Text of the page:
On the evidence before us, we conclude that the defendants have satisfactorily made an accounting of church property and funds. with a few minor exceptions, we find no evidence of the suspected widespread abuse or misuse of church assets by the defendants. The evidence did show that certain church property (cash and household furnishings) was donated by the defendants and their followers to Rev. Fa’avae and his family on the occasion of the minister’s departure from the village. We are also satisfied that the defendants had divided the pews of the old church building among themselves and that a few bags of cement belonging to the church were removed by certain members of the Savea family for use on Savea’ s own home. These discrepancies do not justify the expense of another accounting.

The remaining area of quarrel has to do with the authority to make decisions concerning the use of church property —an issue which has taken root because of confusion about church government. We proceed on the basis that a schism does not exist among the membership and accordingly we accept that Orator Savea has abandoned any ideas about seceding. On the evidence, we are satisfied that the church is in nature strictly congregational or independent in government make-up. As a congregational body, the temporal affairs of the church would generally vest in that form of government established by the congregation or membership. Watson v. Jones, 80 U.S. (13 Wall.) 666 (1871). The Supreme Court here explained that [11ASR2d113] a congregational organization may be governed “either by a majority of its members or by such other local organism as it may have instituted.” Id. at 675. With regard to the question of entitlement to use church property, the Court further stated that “[i]f the principle of government…. is that the majority rules then the numerical majority of members must control the right to the use of the property. If there be within the congregation officers in whom are vested the powers of such control, then those who adhere to the acknowledged organism by which the body is governed are entitled to the use of the property.” Id.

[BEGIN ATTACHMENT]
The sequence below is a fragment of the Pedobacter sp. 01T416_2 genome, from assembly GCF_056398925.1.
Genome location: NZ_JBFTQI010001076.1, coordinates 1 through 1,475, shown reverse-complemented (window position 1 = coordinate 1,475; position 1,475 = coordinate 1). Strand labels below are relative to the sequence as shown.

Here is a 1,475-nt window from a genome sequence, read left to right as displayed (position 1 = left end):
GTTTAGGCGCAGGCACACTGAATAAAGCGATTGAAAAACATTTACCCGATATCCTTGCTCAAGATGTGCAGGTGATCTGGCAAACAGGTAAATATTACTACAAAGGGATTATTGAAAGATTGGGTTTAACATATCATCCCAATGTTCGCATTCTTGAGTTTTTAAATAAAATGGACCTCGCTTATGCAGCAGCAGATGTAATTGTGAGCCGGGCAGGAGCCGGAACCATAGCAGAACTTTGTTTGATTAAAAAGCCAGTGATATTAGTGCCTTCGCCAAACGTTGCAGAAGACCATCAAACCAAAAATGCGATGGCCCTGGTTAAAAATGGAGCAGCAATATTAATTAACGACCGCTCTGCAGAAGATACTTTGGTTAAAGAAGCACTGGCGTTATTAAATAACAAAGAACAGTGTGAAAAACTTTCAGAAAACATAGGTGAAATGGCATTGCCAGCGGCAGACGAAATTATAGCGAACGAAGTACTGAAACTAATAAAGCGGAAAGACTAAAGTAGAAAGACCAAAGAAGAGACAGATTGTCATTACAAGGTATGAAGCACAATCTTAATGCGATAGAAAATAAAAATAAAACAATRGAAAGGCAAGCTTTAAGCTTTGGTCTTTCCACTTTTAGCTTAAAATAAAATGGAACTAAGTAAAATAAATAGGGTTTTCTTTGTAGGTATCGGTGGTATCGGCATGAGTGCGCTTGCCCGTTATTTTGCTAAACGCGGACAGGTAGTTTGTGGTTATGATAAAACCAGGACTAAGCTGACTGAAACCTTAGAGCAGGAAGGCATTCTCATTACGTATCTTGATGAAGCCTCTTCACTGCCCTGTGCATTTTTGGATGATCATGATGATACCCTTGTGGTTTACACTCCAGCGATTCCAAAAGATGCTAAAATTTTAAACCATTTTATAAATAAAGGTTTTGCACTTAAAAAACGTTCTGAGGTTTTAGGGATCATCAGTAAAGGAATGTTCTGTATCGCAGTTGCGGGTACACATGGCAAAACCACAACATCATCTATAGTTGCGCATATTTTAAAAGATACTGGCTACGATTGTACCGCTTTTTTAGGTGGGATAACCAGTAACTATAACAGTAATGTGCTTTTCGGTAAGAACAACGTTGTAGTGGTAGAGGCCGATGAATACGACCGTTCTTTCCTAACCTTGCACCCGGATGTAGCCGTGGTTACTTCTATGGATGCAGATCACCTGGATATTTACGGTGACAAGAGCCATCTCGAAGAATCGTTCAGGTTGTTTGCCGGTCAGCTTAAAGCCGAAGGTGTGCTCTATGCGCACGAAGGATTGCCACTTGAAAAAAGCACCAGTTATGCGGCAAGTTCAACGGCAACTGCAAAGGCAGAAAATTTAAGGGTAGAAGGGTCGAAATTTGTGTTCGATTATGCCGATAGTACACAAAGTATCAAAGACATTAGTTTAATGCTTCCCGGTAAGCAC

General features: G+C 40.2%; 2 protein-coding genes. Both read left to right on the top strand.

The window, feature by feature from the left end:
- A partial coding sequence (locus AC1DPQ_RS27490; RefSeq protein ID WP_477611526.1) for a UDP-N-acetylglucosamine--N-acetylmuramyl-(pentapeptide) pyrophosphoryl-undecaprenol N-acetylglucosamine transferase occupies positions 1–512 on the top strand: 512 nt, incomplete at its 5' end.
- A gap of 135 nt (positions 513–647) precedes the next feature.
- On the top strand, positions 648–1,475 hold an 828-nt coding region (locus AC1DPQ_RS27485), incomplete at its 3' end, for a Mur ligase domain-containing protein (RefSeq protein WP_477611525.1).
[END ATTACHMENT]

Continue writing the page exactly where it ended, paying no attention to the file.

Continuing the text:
Our cue then from Watson is first to identify the church’s governing body, but our approach to this issue must be guarded nonetheless. Just as the First Amendment prohibits our delving into church property disputes which entail the consideration of doctrinal questions, it has also been stated that “where the identity of the governing body or bodies that exercise general authority within a church is a matter of substantial controversy, civil courts are not to make the inquiry into religious law and usage that would be essential to the resolution of the controversy.” Eldership v. Church of God at Sharpsburg, 396 U.S. 367 (1970) (Brennan, J., concurring), 369-370. See also Serbian Orthodox Diocese v. Milivojevich, 426 U.S. 696 (1976); Presbyterian Church v. Hull Church, 393 U.S. 440, 449 (1969). (2)

In the present matter, a possible area of First Amendment concern might be seen in Rev. Fa’avae’s contention that his involvement with the [11ASR2d114] church’s secular affairs is an aspect of his role as minister. Arguably, the scope of a minister’s role is a matter with ecclesiastical overtones. However, we are quite clear on the evidence that Rev. Fa’avae’s views were not premised on an~ing relating to religious law or usage. Indeed, the minister explained his role understanding primarily on the basis of his own experience. He testified that at his previous assignment, he was able to involve himself extensively with management of temporal matters without any objection from that congregation. On the other hand, a review of plaintiffs’ complaint to the elders and the latter’s reply memorandum of October 20, 1988, reveals that the minister was cited by the elders for, among other things, his dominant role in the church’s secular affairs, resulting in a split in the congregation, to the detriment of his pastoral function. It is therefore very clear that Rev. Fa’avae’s views are singularly held, and, in essence, they are nothing more than subjective conclusions on his part quite unrelated to any concerns of religious doctrine and practice. While we accept counsel’s argument that a certain measure of deference has been traditionally accorded by the congregation to the minister (he has been recognized within the village with a symbolic salutation), that deference should not be confused with absolute power to govern.